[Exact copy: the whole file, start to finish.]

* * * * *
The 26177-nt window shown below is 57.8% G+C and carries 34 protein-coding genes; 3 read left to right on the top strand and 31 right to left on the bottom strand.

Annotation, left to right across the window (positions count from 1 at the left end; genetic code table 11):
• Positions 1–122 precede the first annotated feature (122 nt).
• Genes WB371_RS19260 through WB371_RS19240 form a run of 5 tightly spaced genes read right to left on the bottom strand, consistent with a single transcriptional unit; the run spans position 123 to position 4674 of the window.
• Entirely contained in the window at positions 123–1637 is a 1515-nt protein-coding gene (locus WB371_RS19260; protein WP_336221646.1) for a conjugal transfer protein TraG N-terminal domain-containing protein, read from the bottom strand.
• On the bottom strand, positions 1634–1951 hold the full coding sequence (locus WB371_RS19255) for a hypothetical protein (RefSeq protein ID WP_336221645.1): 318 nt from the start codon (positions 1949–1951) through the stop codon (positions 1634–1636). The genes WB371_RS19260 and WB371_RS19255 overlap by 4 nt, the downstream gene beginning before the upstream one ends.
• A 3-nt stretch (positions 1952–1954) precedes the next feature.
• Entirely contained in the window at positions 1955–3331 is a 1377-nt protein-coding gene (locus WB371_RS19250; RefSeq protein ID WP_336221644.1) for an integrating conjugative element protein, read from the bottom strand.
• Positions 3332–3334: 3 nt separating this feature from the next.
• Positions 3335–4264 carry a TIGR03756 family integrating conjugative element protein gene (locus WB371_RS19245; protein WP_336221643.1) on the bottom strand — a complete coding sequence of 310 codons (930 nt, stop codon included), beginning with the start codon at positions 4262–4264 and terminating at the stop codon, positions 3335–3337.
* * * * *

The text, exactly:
The 26177-nt window shown below is 57.8% G+C and carries 34 protein-coding genes; 3 read left to right on the top strand and 31 right to left on the bottom strand.

Annotation, left to right across the window (positions count from 1 at the left end; genetic code table 11):
• Positions 1–122 precede the first annotated feature (122 nt).
• Genes WB371_RS19260 through WB371_RS19240 form a run of 5 tightly spaced genes read right to left on the bottom strand, consistent with a single transcriptional unit; the run spans position 123 to position 4674 of the window.
• Entirely contained in the window at positions 123–1637 is a 1515-nt protein-coding gene (locus WB371_RS19260; protein WP_336221646.1) for a conjugal transfer protein TraG N-terminal domain-containing protein, read from the bottom strand.
• On the bottom strand, positions 1634–1951 hold the full coding sequence (locus WB371_RS19255) for a hypothetical protein (RefSeq protein ID WP_336221645.1): 318 nt from the start codon (positions 1949–1951) through the stop codon (positions 1634–1636). The genes WB371_RS19260 and WB371_RS19255 overlap by 4 nt, the downstream gene beginning before the upstream one ends.
• A 3-nt stretch (positions 1952–1954) precedes the next feature.
• Entirely contained in the window at positions 1955–3331 is a 1377-nt protein-coding gene (locus WB371_RS19250; RefSeq protein ID WP_336221644.1) for an integrating conjugative element protein, read from the bottom strand.
• Positions 3332–3334: 3 nt separating this feature from the next.
• Positions 3335–4264 carry a TIGR03756 family integrating conjugative element protein gene (locus WB371_RS19245; protein WP_336221643.1) on the bottom strand — a complete coding sequence of 310 codons (930 nt, stop codon included), beginning with the start codon at positions 4262–4264 and terminating at the stop codon, positions 3335–3337.